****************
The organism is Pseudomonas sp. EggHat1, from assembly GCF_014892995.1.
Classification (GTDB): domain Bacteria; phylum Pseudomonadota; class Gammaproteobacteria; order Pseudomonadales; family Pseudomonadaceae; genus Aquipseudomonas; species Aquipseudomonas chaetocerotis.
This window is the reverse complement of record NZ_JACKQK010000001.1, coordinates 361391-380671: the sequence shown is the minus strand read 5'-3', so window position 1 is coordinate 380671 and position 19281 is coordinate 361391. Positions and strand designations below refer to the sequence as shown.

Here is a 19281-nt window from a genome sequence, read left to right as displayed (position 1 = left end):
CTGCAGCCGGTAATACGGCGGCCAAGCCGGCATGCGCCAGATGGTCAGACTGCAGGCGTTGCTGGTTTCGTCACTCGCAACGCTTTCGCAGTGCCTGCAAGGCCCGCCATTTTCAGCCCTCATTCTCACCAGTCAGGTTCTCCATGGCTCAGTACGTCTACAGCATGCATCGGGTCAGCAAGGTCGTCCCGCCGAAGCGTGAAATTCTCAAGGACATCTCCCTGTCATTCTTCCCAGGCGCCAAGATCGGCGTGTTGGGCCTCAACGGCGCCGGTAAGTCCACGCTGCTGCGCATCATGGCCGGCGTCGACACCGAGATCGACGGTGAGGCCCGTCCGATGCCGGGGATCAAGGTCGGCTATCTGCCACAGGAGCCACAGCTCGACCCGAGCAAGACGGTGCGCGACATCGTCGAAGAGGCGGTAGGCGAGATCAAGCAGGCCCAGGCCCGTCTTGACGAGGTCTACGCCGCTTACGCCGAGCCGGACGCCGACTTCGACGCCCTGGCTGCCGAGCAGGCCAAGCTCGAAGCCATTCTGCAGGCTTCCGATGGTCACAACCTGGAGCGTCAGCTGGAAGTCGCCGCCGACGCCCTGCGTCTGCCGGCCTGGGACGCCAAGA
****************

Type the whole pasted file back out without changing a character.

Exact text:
The organism is Pseudomonas sp. EggHat1, from assembly GCF_014892995.1.
Classification (GTDB): domain Bacteria; phylum Pseudomonadota; class Gammaproteobacteria; order Pseudomonadales; family Pseudomonadaceae; genus Aquipseudomonas; species Aquipseudomonas chaetocerotis.
This window is the reverse complement of record NZ_JACKQK010000001.1, coordinates 361391-380671: the sequence shown is the minus strand read 5'-3', so window position 1 is coordinate 380671 and position 19281 is coordinate 361391. Positions and strand designations below refer to the sequence as shown.

Here is a 19281-nt window from a genome sequence, read left to right as displayed (position 1 = left end):
CTGCAGCCGGTAATACGGCGGCCAAGCCGGCATGCGCCAGATGGTCAGACTGCAGGCGTTGCTGGTTTCGTCACTCGCAACGCTTTCGCAGTGCCTGCAAGGCCCGCCATTTTCAGCCCTCATTCTCACCAGTCAGGTTCTCCATGGCTCAGTACGTCTACAGCATGCATCGGGTCAGCAAGGTCGTCCCGCCGAAGCGTGAAATTCTCAAGGACATCTCCCTGTCATTCTTCCCAGGCGCCAAGATCGGCGTGTTGGGCCTCAACGGCGCCGGTAAGTCCACGCTGCTGCGCATCATGGCCGGCGTCGACACCGAGATCGACGGTGAGGCCCGTCCGATGCCGGGGATCAAGGTCGGCTATCTGCCACAGGAGCCACAGCTCGACCCGAGCAAGACGGTGCGCGACATCGTCGAAGAGGCGGTAGGCGAGATCAAGCAGGCCCAGGCCCGTCTTGACGAGGTCTACGCCGCTTACGCCGAGCCGGACGCCGACTTCGACGCCCTGGCTGCCGAGCAGGCCAAGCTCGAAGCCATTCTGCAGGCTTCCGATGGTCACAACCTGGAGCGTCAGCTGGAAGTCGCCGCCGACGCCCTGCGTCTGCCGGCCTGGGACGCCAAGA